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@nventuro @frangio @Flash-Git @xotonic @tbocek
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pragma solidity ^0.5.0;
* @dev Elliptic Curve Digital Signature Algorithm (ECDSA) operations.
* These functions can be used to verify that a message was signed by the holder
* of the private keys of a given address.
library ECDSA {
* @dev Returns the address that signed a hashed message (`hash`) with
* `signature`. This address can then be used for verification purposes.
* The `ecrecover` EVM opcode allows for malleable (non-unique) signatures:
* this function rejects them by requiring the `s` value to be in the lower
* half order, and the `v` value to be either 27 or 28.
* NOTE: This call _does not revert_ if the signature is invalid, or
* if the signer is otherwise unable to be retrieved. In those scenarios,
* the zero address is returned.
* IMPORTANT: `hash` _must_ be the result of a hash operation for the
* verification to be secure: it is possible to craft signatures that
* recover to arbitrary addresses for non-hashed data. A safe way to ensure
* this is by receiving a hash of the original message (which may otherwise
* be too long), and then calling {toEthSignedMessageHash} on it.
function recover(bytes32 hash, bytes memory signature) internal pure returns (address) {
// Check the signature length
if (signature.length != 65) {
return (address(0));
// Divide the signature in r, s and v variables
bytes32 r;
bytes32 s;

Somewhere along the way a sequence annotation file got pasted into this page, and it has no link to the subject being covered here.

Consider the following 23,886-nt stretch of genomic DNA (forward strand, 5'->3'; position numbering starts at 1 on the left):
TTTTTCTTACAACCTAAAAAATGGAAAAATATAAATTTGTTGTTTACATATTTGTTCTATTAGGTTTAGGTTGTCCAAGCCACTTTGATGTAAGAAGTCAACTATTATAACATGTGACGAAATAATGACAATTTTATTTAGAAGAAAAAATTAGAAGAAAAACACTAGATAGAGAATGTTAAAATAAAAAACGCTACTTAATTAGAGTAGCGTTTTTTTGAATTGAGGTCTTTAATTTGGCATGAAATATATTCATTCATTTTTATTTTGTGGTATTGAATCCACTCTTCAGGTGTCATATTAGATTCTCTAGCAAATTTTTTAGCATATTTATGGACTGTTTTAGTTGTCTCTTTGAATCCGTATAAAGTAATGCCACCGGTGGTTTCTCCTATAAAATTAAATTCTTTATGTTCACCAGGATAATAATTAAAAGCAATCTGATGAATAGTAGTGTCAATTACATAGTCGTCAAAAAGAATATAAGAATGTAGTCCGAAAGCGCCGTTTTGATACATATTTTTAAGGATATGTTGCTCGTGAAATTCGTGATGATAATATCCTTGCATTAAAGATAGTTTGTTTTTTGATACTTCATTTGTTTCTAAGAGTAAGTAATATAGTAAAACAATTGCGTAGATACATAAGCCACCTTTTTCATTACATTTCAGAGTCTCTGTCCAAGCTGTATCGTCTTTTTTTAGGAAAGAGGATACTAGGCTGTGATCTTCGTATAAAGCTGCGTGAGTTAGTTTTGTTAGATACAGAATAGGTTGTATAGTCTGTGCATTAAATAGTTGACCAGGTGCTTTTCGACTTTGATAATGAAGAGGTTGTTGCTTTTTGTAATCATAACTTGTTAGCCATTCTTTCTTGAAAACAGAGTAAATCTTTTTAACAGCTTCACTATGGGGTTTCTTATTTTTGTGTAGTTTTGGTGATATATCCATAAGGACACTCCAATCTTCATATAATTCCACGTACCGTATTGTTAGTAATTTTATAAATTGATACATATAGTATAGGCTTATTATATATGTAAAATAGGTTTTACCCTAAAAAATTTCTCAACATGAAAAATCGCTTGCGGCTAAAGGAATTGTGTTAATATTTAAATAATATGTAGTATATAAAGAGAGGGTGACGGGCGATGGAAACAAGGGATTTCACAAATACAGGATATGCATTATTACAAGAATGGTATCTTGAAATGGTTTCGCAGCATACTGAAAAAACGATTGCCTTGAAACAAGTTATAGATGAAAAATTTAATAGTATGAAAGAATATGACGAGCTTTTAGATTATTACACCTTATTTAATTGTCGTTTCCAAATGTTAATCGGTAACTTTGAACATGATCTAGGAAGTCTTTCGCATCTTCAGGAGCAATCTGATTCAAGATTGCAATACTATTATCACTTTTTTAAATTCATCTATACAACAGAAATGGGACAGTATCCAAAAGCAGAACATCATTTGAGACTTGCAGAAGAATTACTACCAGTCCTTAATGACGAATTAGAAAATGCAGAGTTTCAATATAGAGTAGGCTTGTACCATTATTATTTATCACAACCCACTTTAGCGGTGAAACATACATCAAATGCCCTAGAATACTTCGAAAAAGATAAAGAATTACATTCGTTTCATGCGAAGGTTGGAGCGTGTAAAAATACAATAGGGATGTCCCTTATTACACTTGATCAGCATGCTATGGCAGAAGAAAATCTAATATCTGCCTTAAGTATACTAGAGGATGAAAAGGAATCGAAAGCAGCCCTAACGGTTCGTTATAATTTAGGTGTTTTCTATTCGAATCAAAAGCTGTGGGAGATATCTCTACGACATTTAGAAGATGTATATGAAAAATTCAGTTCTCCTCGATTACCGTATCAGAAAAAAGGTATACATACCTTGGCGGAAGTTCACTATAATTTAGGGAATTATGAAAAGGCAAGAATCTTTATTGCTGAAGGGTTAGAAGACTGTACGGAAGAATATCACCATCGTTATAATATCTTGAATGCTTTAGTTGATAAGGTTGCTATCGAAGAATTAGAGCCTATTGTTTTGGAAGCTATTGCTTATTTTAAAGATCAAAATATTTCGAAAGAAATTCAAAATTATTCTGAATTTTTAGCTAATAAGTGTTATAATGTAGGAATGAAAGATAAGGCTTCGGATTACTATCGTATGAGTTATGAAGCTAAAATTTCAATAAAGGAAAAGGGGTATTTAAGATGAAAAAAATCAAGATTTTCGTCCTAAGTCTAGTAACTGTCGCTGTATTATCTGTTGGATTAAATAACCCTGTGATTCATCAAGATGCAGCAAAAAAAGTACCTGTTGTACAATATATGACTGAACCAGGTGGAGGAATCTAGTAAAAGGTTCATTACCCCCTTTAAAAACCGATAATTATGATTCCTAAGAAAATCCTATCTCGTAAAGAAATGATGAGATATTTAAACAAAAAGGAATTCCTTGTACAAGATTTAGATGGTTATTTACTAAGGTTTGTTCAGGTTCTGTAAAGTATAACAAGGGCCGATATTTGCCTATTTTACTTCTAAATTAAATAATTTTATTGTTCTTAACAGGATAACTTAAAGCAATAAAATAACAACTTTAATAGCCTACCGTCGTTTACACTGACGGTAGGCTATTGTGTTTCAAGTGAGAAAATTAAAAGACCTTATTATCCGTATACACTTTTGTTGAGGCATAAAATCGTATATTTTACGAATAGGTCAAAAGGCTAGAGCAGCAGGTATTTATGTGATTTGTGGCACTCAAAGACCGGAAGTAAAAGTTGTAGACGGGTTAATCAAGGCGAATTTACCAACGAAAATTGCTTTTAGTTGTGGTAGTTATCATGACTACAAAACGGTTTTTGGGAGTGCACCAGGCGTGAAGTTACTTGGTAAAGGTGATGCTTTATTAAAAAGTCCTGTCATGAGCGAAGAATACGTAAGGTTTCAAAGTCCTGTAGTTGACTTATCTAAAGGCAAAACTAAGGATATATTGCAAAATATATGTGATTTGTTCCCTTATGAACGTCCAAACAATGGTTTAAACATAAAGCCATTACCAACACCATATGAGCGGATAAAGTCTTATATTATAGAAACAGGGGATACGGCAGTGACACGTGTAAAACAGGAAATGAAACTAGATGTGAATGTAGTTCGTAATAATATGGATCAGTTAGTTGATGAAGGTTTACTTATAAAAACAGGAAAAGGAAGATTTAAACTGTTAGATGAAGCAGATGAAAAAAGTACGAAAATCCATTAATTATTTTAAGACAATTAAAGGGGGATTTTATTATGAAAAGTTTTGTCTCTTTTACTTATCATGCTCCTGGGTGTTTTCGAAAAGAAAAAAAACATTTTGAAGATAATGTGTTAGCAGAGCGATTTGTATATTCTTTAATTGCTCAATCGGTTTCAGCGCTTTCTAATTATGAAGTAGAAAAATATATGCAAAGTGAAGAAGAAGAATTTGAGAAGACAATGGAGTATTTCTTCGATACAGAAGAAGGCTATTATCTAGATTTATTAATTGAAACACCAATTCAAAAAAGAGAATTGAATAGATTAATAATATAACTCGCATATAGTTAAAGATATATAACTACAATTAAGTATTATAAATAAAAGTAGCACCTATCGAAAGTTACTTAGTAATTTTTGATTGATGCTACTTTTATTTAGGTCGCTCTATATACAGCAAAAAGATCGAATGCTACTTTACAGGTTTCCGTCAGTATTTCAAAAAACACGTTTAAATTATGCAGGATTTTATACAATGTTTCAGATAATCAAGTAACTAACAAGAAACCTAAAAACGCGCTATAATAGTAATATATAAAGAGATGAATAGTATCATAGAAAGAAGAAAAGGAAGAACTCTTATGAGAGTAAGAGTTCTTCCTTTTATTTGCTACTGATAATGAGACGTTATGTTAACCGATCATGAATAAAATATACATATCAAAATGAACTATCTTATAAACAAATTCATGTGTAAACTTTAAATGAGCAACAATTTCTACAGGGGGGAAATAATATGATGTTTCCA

uint8 v;
// ecrecover takes the signature parameters, and the only way to get them
// currently is to use assembly.
// solhint-disable-next-line no-inline-assembly
assembly {
r := mload(add(signature, 0x20))
s := mload(add(signature, 0x40))
v := byte(0, mload(add(signature, 0x60)))
// EIP-2 still allows signature malleability for ecrecover(). Remove this possibility and make the signature
// unique. Appendix F in the Ethereum Yellow paper (, defines
// the valid range for s in (281): 0 < s < secp256k1n ÷ 2 + 1, and for v in (282): v ∈ {27, 28}. Most
// signatures from current libraries generate a unique signature with an s-value in the lower half order.
// If your library generates malleable signatures, such as s-values in the upper range, calculate a new s-value
// with 0xFFFFFFFFFFFFFFFFFFFFFFFFFFFFFFFEBAAEDCE6AF48A03BBFD25E8CD0364141 - s1 and flip v from 27 to 28 or
// vice versa. If your library also generates signatures with 0/1 for v instead 27/28, add 27 to v to accept
// these malleable signatures as well.
if (uint256(s) > 0x7FFFFFFFFFFFFFFFFFFFFFFFFFFFFFFF5D576E7357A4501DDFE92F46681B20A0) {
return address(0);
if (v != 27 && v != 28) {
return address(0);
// If the signature is valid (and not malleable), return the signer address
return ecrecover(hash, v, r, s);
* @dev Returns an Ethereum Signed Message, created from a `hash`. This
* replicates the behavior of the
* JSON-RPC method.
* See {recover}.
function toEthSignedMessageHash(bytes32 hash) internal pure returns (bytes32) {
// 32 is the length in bytes of hash,
// enforced by the type signature above
return keccak256(abi.encodePacked("\x19Ethereum Signed Message:\n32", hash));
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